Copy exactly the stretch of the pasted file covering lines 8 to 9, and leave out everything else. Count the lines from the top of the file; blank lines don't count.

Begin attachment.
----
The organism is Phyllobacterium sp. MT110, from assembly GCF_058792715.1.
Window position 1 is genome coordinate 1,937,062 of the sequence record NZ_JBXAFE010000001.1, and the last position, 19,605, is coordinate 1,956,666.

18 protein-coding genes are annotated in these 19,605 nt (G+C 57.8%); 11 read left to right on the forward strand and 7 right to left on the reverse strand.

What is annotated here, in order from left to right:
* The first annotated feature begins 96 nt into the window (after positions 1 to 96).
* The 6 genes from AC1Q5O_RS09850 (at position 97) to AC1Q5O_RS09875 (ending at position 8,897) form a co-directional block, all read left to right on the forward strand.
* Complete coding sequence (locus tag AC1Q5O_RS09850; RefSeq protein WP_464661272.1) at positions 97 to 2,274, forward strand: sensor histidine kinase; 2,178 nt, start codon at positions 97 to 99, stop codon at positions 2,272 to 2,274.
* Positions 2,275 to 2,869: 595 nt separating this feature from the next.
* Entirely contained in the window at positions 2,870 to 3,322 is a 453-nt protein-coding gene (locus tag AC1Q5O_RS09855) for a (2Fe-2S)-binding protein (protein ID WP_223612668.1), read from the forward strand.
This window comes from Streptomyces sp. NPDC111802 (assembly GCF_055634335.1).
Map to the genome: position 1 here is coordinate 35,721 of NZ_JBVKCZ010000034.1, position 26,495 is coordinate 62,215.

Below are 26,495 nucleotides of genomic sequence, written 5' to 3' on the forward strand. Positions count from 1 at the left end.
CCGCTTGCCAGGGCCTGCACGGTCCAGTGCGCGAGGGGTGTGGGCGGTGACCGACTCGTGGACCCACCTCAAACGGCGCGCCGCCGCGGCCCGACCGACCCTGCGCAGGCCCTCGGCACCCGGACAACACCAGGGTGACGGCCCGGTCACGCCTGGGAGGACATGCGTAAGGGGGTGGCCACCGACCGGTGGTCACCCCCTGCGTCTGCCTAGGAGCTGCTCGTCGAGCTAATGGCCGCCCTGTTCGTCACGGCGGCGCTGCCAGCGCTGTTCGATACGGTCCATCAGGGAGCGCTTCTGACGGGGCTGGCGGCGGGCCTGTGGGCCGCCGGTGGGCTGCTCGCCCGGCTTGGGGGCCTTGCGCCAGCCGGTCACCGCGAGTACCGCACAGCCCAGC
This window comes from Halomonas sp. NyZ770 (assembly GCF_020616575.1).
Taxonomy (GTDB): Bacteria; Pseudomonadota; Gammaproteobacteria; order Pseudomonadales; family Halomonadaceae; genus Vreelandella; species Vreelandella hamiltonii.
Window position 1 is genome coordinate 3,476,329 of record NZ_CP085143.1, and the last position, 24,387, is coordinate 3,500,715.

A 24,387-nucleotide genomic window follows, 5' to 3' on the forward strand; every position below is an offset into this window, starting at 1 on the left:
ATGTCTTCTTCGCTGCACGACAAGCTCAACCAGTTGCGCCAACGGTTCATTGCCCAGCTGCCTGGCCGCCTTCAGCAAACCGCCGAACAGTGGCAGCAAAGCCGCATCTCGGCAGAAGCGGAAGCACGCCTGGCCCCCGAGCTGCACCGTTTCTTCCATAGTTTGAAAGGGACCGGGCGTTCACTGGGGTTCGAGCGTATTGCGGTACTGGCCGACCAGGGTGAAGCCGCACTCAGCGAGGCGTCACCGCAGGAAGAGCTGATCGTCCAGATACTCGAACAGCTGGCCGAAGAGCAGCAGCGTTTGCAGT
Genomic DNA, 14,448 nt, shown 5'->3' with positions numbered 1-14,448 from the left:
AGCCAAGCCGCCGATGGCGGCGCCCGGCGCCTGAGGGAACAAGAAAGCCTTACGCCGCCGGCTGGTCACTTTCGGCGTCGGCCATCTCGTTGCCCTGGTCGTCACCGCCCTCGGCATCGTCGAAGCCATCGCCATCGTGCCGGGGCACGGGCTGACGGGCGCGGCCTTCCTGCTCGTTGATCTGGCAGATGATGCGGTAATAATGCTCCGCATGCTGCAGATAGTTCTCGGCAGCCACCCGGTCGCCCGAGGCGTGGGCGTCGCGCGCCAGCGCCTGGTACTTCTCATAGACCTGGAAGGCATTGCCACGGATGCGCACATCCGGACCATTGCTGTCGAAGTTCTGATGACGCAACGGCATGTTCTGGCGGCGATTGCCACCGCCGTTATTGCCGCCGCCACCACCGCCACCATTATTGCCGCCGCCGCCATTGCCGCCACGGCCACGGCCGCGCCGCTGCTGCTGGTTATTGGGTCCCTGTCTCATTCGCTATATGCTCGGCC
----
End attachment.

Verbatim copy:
* Positions 2,275 to 2,869: 595 nt separating this feature from the next.
* Entirely contained in the window at positions 2,870 to 3,322 is a 453-nt protein-coding gene (locus tag AC1Q5O_RS09855) for a (2Fe-2S)-binding protein (protein ID WP_223612668.1), read from the forward strand.